8. The Machinery Behind The      Periodic Table   Previous PageNext Page
     Buildup of Atoms and the Periodic Table

Each p level on the energy-level diagram on page 14 is labeled with the symbol of the noble gas that results when that level is filled. Both the noble gases and the natural breaks between rows of the periodic table are dictated by these larger energy spacings between p and s levels.

The interruptions for insertion of ten transition metals in rows four and five of the table arise because the 3d energy level lies between the 4s and 4p levels (see page 14), and the 4d level lies between the 5s and 5p levels. In rows six and seven, the inner transition metals result from the filling of a set of seven f orbitals with fourteen electrons. The order of filling of levels in row six is 6s, 4f, 5d, 6p, and in row seven of the table the order is 7s, 5f, 6d, 7p.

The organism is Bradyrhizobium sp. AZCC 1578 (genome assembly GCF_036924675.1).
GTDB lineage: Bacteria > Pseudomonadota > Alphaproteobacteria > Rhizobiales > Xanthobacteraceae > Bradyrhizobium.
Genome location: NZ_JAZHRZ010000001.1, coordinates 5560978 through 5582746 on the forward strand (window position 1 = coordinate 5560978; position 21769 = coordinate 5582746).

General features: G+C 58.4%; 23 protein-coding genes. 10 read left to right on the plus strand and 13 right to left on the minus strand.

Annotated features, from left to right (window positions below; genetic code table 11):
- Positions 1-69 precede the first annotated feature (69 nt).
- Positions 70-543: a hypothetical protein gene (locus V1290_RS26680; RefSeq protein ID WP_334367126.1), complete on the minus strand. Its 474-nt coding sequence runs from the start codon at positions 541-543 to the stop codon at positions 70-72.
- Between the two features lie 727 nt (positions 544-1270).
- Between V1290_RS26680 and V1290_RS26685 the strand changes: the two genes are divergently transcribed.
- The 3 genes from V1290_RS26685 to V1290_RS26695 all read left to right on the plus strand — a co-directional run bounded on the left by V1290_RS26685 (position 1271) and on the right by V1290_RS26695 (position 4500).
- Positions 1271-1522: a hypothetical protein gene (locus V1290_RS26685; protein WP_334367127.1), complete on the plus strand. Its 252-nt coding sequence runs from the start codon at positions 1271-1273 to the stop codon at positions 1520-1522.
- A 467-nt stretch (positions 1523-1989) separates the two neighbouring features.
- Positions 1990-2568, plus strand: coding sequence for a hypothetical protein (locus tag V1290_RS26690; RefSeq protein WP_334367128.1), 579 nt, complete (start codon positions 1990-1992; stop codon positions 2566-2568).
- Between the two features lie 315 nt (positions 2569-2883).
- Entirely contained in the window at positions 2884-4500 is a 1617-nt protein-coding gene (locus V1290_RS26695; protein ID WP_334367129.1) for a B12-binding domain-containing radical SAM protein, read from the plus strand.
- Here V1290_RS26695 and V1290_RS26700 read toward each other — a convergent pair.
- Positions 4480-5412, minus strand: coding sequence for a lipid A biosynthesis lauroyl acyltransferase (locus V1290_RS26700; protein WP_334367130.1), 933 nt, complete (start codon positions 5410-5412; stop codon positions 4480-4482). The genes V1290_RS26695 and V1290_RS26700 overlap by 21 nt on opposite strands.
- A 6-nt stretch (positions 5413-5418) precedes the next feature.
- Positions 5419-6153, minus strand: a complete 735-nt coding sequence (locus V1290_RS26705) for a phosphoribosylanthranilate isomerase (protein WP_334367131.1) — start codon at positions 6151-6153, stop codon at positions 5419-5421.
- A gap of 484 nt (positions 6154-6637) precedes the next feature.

The closely related chemical properties of the transition metals, and the near-identity of the inner transition metals, can be explained in terms of orbital structure. The chemical behavior of an atom is dictated primarily by its outermost electrons, since these are what a neighboring atom "sees" and may react with. Even though the 3d orbitals have slightly higher energy than the 4s orbital, and hence come later in the filling sequence, they do not extend as far out from the nucleus as the 4s orbitals do. From the vantage point of a neighboring atom, there is less difference between iron and cobalt (filling of 3d) than between potassium and calcium (filling of 4s), because the orbitals in which the changes are occurring are less exposed. Hence less difference in chemical properties is seen between two horizontally adjacent transition metals than between neighboring representative elements.

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